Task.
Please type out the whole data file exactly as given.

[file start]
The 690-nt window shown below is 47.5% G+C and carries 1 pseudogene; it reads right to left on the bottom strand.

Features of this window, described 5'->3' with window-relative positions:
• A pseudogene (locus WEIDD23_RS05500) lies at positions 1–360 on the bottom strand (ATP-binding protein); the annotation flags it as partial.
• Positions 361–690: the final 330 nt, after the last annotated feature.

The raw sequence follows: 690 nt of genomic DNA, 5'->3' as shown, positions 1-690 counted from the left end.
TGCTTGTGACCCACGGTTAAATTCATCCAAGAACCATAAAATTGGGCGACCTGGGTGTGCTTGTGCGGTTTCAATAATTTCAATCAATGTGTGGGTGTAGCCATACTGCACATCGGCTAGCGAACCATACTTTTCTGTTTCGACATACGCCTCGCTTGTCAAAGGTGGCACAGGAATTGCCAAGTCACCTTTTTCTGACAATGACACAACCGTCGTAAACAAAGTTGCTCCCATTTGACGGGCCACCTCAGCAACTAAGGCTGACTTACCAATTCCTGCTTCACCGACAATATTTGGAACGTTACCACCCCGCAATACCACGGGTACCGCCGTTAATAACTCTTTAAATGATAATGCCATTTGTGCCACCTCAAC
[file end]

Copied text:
The 690-nt window shown below is 47.5% G+C and carries 1 pseudogene; it reads right to left on the bottom strand.

Features of this window, described 5'->3' with window-relative positions:
• A pseudogene (locus WEIDD23_RS05500) lies at positions 1–360 on the bottom strand (ATP-binding protein); the annotation flags it as partial.
• Positions 361–690: the final 330 nt, after the last annotated feature.

The raw sequence follows: 690 nt of genomic DNA, 5'->3' as shown, positions 1-690 counted from the left end.
TGCTTGTGACCCACGGTTAAATTCATCCAAGAACCATAAAATTGGGCGACCTGGGTGTGCTTGTGCGGTTTCAATAATTTCAATCAATGTGTGGGTGTAGCCATACTGCACATCGGCTAGCGAACCATACTTTTCTGTTTCGACATACGCCTCGCTTGTCAAAGGTGGCACAGGAATTGCCAAGTCACCTTTTTCTGACAATGACACAACCGTCGTAAACAAAGTTGCTCCCATTTGACGGGCCACCTCAGCAACTAAGGCTGACTTACCAATTCCTGCTTCACCGACAATATTTGGAACGTTACCACCCCGCAATACCACGGGTACCGCCGTTAATAACTCTTTAAATGATAATGCCATTTGTGCCACCTCAAC